Gift Giving. A small gift is should be presented to the host of the meeting. It should be business related (a key chain with a corporate logo, or something that reflects your company or region) rather than personal. The best time to give a gift is at the onset of a meeting or in private, but never try and outdo your host, as this could cause embarrassment and shame. Avoid wrapping the gift in expensive paper (because a customs agent might tear it open) or in the colors of black or white (which signify death). Don’t give anything sharp such as scissors (which symbolize severing relations).
How Chinese View Themselves. The Chinese take pride in their ancient traditions and philosophies. They see themselves as duty oriented and have a strong sense of family, community, and country, as well as a strong work ethic. They maintain an outward appearance of calm dignity, modesty, and are reserved and unemotional. They are very aware of title and status, and their elders are always afforded the highest amount of respect.
How Chinese View Westerners. They Chinese consider us passionate but impatient, friendly but lacking in sincerity, and candid but not so subtle. Sound familiar?
Interpreters. They are an essential part of doing business in China. Finding one who is both bilingual and bicultural will be the key to your success. Make sure that he/she has a good understanding of the issues involved in your meeting. Brief your interpreter in advance, and try to speak in short sentences or avoid using words that can be misinterpreted. Pausing after every few sentences is a good way to let your interpreter catch up; practice ahead of time with them if necessary.
Introductions. A handshake or a slight bow from the head to the shoulder is an acceptable greeting. Full titles should be used when making introductions. The head of the Chinese team will make a statement before the presentation. Likewise, at the end of the meeting, the head of the team will signal closure.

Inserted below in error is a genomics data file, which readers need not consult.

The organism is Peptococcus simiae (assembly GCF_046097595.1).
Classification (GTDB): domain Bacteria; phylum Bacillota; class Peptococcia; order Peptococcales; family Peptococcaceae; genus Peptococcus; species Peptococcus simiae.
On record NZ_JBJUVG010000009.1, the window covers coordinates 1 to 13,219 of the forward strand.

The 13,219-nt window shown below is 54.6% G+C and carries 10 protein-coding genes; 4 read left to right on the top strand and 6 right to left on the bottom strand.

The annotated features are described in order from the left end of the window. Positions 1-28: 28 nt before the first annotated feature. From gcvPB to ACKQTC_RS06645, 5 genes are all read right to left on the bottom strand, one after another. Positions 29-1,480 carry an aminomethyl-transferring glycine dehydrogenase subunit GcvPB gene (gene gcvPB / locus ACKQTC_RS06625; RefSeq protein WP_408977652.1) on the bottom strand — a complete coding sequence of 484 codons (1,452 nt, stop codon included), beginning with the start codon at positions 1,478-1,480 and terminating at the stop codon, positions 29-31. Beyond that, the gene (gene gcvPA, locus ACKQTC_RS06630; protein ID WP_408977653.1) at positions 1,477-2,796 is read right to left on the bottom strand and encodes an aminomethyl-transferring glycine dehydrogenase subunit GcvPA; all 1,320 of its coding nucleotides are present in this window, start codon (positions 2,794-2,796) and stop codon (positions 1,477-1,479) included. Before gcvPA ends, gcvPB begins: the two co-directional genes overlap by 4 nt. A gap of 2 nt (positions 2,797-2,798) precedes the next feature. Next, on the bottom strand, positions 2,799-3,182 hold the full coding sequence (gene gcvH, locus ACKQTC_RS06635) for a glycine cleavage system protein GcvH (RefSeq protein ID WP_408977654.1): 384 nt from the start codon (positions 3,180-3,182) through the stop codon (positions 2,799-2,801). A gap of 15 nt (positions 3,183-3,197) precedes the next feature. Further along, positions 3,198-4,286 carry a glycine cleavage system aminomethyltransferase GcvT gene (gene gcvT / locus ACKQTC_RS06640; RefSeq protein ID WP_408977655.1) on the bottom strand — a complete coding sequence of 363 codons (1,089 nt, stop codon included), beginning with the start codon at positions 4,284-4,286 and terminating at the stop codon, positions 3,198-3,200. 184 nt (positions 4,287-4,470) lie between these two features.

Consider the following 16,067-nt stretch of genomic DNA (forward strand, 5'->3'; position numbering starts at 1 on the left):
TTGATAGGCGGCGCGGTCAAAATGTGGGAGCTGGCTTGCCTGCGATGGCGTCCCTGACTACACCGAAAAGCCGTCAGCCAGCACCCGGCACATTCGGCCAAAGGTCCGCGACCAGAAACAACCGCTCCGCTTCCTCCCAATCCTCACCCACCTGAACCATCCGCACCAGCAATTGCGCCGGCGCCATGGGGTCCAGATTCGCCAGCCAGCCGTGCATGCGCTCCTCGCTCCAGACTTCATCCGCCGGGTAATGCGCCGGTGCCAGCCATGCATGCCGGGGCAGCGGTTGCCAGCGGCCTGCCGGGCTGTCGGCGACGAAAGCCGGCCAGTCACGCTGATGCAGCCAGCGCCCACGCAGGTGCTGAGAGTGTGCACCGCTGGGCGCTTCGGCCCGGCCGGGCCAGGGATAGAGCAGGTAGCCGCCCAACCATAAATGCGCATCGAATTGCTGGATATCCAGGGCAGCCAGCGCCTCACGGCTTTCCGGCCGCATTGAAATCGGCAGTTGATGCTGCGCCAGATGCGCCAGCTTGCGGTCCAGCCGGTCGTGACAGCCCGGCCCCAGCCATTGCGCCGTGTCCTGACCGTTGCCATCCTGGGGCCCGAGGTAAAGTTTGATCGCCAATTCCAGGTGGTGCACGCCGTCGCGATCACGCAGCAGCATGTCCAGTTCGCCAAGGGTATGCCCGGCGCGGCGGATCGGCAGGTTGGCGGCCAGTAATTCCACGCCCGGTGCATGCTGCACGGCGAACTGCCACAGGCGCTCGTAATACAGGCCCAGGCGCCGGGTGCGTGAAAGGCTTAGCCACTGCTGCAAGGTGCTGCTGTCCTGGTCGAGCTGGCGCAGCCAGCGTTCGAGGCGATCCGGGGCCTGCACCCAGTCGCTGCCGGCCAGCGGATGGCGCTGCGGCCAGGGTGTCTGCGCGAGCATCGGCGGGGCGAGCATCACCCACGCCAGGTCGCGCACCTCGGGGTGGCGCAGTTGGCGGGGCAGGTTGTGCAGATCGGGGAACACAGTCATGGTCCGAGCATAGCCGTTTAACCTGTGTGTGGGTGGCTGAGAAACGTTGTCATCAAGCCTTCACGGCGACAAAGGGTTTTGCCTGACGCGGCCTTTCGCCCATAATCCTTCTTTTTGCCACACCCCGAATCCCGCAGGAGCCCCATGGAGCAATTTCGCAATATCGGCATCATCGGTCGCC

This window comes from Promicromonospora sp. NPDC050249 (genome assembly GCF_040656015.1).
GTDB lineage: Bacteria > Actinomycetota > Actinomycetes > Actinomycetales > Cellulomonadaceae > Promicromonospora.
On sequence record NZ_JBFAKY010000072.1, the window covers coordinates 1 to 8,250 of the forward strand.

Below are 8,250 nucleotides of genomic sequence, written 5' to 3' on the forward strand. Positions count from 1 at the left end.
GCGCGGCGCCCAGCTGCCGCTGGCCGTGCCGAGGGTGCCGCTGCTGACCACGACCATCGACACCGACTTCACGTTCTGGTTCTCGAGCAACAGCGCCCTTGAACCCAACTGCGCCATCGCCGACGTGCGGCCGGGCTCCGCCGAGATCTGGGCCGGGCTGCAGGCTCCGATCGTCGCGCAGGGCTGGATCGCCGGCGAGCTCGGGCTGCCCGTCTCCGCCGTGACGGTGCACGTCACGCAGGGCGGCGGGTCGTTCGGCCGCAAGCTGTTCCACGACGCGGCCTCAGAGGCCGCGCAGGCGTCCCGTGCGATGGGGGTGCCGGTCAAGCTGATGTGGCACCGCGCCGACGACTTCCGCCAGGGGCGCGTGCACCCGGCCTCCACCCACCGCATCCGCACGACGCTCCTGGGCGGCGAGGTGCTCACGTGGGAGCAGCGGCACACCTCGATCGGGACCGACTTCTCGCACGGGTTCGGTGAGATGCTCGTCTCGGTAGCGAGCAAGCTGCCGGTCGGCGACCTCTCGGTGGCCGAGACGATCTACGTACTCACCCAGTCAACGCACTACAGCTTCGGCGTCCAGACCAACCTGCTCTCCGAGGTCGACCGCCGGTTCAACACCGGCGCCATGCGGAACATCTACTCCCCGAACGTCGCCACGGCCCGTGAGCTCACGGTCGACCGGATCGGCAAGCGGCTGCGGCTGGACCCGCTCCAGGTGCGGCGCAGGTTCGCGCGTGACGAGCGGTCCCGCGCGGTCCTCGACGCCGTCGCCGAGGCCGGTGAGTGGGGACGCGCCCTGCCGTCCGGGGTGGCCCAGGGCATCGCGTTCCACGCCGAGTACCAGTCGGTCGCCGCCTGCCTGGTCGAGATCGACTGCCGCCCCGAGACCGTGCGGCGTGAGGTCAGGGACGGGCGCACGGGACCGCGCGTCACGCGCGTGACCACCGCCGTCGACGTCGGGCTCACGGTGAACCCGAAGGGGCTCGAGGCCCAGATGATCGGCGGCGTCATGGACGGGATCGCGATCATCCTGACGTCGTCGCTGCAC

Meeting Protocol. Punctuality is a sign of respect, so do your best to be on time if not early. Have an agenda and stick to it. The agenda should be sent in advance with the names of your team in order of rank along with their biographies. The Chinese assume that the first to enter the meeting will be the head of the delegation, and therefore have the highest rank. Everyone is greeted in the room in descending order of rank.
Safe Topics of Discussion. Family, weather, fashion, travel, art, food, and sports.
Superstitions. The power of numbers is evident in China. Five numbers in particular have special connotations in business: The number 4 signifies death. Rather than having a fourth floor, Chinese buildings have 3A and 3B. The number 6 represents luck and also stands for the six spirits of nature (wind, mountain, river, moon, sun, and lightning). The number 8 is considered the luckiest of all numbers, especially in multiples of two or three, such as 88 or 888. The number 9 stands for longevity, and 13 implies bad luck, just as it does in the West.
Time. The Western concept of “time is money” is widely known to the Chinese, but they generally resist being constrained by deadlines. In China, time is fluid; the importance of deadlines is related more to convenience and respect than to closing a deal.